Smart Public Transportation Decision Support System

Real-time and Predictive Analytics for Smart Public Transportation Decision Support System

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Abstract—Public bus transit plays an important role in city transportation infrastructure. However, public bus transit is often difficult to use because of lack of real-time information about bus locations and delay time, which in the presence of operational delays and service alerts makes it difficult for riders to predict when buses will arrive and plan trips. Precisely tracking vehicle and informing riders of estimated times of arrival is challenging due to a number of factors, such as traffic congestion, operational delays, varying times taken to load passengers at each stop. In this paper, we introduce a public transportation decision support system for both short-term as well as long-term prediction of arrival bus times. The system uses streaming real-time bus position data, which is updated once every minute, and historical arrival and departure data – available for select stops to predict bus arrival times. Our approach combines clustering analysis and Kalman filters with a shared route segment model in order to produce more accurate arrival time predictions. Experiments show that compared to the basic arrival time prediction model that is currently being used by the city, our system reduces arrival time prediction errors by 25% on average when predicting the arrival delay an hour ahead and 47% when predicting within a 15 minute future time window.

Emerging trends and challenges. Bus systems are the backbones of public transit services in many cities. With their high capacity and relatively low investment and operational costs, bus systems can reduce traffic congestion substantially as well as bring environmental benefits such as reducing energy consumption and air pollution [1]. However, one major issue preventing many people from choosing bus service for commuting and travelling is its unpredictability [2]. Buses can often show up late due to various reasons: traffic congestion, road construction, special events or bad weather. This uncertainty forces potential riders to opt for other modes of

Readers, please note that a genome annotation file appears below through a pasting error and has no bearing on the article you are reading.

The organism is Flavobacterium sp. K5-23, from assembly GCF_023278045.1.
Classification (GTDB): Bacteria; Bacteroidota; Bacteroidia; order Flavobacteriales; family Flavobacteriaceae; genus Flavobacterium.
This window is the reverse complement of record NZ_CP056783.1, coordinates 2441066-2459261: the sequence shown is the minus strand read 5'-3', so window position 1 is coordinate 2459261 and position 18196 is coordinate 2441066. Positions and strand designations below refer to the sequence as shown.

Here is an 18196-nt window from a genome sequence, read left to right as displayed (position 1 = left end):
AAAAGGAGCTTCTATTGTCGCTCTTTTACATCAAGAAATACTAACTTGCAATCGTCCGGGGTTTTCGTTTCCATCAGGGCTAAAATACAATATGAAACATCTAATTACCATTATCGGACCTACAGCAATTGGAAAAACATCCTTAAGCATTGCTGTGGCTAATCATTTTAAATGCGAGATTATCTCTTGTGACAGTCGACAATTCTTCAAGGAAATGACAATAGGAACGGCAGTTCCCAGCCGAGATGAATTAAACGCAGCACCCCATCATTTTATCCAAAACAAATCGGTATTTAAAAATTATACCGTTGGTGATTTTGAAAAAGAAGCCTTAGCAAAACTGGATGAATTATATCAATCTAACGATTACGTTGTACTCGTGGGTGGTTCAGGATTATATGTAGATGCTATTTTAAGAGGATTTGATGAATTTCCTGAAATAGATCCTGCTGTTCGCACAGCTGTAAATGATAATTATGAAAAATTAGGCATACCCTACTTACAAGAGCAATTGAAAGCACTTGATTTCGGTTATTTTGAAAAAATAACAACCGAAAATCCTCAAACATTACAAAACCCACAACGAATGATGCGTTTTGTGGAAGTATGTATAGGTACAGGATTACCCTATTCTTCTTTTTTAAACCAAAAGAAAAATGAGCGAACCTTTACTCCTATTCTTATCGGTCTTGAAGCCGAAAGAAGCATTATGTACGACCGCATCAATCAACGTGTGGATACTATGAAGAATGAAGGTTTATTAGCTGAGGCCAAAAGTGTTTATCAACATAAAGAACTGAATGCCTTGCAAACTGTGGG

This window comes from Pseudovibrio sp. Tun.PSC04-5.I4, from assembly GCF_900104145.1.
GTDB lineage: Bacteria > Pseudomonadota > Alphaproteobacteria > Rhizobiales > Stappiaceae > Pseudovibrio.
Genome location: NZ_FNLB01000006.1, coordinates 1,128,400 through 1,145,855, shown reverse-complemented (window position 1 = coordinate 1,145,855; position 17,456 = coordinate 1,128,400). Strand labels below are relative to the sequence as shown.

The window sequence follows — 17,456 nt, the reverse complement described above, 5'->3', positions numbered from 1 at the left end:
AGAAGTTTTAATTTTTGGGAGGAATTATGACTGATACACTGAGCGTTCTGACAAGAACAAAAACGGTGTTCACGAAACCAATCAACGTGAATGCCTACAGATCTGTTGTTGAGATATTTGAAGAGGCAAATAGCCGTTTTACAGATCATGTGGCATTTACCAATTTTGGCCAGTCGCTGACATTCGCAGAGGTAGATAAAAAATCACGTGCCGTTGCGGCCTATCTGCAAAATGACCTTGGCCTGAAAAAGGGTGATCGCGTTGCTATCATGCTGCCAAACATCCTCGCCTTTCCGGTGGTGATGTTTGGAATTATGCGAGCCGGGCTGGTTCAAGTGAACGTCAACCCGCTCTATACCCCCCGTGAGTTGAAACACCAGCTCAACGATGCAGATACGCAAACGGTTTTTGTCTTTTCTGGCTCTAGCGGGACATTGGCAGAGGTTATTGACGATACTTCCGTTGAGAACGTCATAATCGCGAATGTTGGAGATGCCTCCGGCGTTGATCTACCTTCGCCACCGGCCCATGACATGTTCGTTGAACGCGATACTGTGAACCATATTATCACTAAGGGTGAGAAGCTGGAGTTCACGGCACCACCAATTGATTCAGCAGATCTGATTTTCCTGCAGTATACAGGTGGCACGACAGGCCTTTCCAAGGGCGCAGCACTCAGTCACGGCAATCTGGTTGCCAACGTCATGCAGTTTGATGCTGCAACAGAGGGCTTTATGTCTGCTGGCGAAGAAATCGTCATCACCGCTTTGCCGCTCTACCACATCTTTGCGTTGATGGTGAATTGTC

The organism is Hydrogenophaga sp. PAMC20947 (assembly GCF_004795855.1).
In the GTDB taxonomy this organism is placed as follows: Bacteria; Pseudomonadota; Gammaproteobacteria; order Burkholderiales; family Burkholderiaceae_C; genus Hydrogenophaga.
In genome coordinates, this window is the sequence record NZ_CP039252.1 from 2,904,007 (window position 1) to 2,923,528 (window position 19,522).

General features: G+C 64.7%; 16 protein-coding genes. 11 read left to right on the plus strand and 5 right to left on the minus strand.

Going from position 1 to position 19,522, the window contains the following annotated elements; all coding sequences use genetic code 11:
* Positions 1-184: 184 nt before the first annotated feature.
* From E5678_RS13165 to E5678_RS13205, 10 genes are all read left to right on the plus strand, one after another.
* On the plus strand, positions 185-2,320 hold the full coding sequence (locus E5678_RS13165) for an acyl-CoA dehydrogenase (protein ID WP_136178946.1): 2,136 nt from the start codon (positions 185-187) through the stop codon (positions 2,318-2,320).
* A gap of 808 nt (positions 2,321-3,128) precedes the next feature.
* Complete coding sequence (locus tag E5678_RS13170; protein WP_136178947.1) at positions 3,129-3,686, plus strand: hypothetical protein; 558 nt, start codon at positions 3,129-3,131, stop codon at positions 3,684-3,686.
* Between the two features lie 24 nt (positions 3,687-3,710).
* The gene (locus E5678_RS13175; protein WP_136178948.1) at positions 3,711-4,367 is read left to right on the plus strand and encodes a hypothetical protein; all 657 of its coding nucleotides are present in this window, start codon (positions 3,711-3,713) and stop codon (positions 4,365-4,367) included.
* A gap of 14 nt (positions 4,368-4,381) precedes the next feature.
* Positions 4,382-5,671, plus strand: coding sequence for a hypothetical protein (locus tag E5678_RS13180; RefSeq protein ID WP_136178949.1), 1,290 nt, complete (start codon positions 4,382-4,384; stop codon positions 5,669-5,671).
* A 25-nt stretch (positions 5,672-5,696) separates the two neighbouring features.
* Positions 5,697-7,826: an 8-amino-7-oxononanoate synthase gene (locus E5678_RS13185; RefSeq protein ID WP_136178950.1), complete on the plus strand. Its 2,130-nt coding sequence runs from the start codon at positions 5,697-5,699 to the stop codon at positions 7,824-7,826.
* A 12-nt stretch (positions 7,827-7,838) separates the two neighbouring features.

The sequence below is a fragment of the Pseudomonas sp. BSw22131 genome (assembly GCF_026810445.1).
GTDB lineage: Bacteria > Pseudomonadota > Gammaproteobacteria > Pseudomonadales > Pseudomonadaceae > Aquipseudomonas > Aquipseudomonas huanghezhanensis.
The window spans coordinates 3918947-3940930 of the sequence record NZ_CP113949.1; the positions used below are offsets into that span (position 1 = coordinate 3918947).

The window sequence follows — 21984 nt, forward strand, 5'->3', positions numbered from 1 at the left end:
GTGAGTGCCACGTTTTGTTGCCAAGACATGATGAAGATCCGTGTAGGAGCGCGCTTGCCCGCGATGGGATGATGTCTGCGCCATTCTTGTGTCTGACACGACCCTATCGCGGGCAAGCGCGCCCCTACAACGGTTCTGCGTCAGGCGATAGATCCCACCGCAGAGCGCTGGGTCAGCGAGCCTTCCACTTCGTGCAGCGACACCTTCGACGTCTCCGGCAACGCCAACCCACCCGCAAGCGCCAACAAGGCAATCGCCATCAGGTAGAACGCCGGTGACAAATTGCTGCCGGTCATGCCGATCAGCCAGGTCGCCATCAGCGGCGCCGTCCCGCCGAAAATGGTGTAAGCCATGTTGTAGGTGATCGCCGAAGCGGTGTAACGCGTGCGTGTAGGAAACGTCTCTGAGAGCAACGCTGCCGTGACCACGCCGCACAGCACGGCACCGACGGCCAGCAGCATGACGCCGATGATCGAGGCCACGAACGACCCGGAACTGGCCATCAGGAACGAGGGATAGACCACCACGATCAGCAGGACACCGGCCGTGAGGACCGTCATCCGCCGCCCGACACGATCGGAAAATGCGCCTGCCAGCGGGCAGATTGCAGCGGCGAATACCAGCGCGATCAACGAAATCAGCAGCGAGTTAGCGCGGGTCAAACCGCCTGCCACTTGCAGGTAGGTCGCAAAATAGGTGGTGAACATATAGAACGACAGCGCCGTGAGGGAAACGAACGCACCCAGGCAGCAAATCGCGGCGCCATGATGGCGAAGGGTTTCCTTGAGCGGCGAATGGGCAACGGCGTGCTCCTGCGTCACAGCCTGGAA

Travel/arrival time prediction is one key research topic in intelligent transportation research [3], [4], [5]. Often, transit authorities use Automatic vehicle location (AVL) systems to monitor bus service status in order to provide information to city decision makers as well as commuters. The data collected provides the potential for more intelligent applications such as transit operation monitoring, smart trip planning, rough delay time estimation, at-stop displays, etc. In this paper, we focus on delay prediction for midsize cities. Midsize cities with populations of 10,000s-100,000s [6] of citizens. According to the statistics [7], more than 280 cities in the United States fall into the midsize city category.
Various statistical models have been applied to travel/arrival time prediction [3], [4], [5]. However, in most cases the system analyzed belonged to a large city with a large number of vehicle trips, generating a large dataset that was then used for analysis. Unlike large cities, midsize cities have limited public resources to invest in the transportation services, and moderate residential and employment density. As a result, the transit network is often not very dense and the vehicles are not scheduled very frequently. This reduces the amount of data that is available for creating prediction models, which can produce poor accuracy. In this paper, we shot that by using data available at the route segment level, it is possible to produce enough samples for more rigorous statistical analysis.
Contributions. This paper presents Transit-Hub, a decision support system that addresses the question of whether it is feasible to build a smart public transportation decision support system that can efficiently use utilize data from shared route segments to produce more accurate predictions. This paper’s main contributions are as follows:
∙ We present a clustering model that learns bus performance patterns during different hours of the day and different days of the week.
∙ We describe a real-time vehicle schedule adherence and prediction model. This model can be also used for identifying arrival time outliers and anomalous operations.
∙ We empirically validate our approach using a real-world dataset and real-time transit feed from Nashville. The experiments show that data collected over a two-hour window is most suitable for real-time prediction. Our
model provides a 25% reduction error in average arrival time prediction within the a 1-hour window and achieves a 47% improvement when predicting the delay for next 15 minutes compared to the model currently in use by the Nashville MTA.


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